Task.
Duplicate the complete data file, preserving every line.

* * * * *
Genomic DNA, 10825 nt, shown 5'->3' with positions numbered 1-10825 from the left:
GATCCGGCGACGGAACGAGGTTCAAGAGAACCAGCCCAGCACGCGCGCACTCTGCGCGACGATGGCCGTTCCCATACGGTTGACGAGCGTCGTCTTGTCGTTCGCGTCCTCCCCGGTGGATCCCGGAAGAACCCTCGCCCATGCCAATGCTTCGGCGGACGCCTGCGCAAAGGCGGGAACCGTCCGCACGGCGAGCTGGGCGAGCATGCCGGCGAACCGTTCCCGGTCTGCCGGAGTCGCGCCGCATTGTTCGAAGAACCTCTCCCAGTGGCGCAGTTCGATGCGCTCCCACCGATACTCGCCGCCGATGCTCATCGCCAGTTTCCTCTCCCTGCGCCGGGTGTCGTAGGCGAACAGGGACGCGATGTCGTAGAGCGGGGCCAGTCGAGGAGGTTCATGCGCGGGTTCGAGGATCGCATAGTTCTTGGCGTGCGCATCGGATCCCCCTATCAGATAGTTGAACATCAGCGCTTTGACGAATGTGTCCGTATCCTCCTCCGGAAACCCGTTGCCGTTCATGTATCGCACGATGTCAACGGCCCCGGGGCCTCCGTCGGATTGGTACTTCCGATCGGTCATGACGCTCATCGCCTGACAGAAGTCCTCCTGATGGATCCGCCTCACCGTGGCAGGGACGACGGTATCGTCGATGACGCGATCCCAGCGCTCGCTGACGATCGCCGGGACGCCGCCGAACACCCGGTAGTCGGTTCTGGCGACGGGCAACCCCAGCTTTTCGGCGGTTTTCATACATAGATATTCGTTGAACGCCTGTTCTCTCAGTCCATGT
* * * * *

Genomic DNA, 10825 nt, shown 5'->3' with positions numbered 1-10825 from the left:
GATCCGGCGACGGAACGAGGTTCAAGAGAACCAGCCCAGCACGCGCGCACTCTGCGCGACGATGGCCGTTCCCATACGGTTGACGAGCGTCGTCTTGTCGTTCGCGTCCTCCCCGGTGGATCCCGGAAGAACCCTCGCCCATGCCAATGCTTCGGCGGACGCCTGCGCAAAGGCGGGAACCGTCCGCACGGCGAGCTGGGCGAGCATGCCGGCGAACCGTTCCCGGTCTGCCGGAGTCGCGCCGCATTGTTCGAAGAACCTCTCCCAGTGGCGCAGTTCGATGCGCTCCCACCGATACTCGCCGCCGATGCTCATCGCCAGTTTCCTCTCCCTGCGCCGGGTGTCGTAGGCGAACAGGGACGCGATGTCGTAGAGCGGGGCCAGTCGAGGAGGTTCATGCGCGGGTTCGAGGATCGCATAGTTCTTGGCGTGCGCATCGGATCCCCCTATCAGATAGTTGAACATCAGCGCTTTGACGAATGTGTCCGTATCCTCCTCCGGAAACCCGTTGCCGTTCATGTATCGCACGATGTCAACGGCCCCGGGGCCTCCGTCGGATTGGTACTTCCGATCGGTCATGACGCTCATCGCCTGACAGAAGTCCTCCTGATGGATCCGCCTCACCGTGGCAGGGACGACGGTATCGTCGATGACGCGATCCCAGCGCTCGCTGACGATCGCCGGGACGCCGCCGAACACCCGGTAGTCGGTTCTGGCGACGGGCAACCCCAGCTTTTCGGCGGTTTTCATACATAGATATTCGTTGAACGCCTGTTCTCTCAGTCCATGT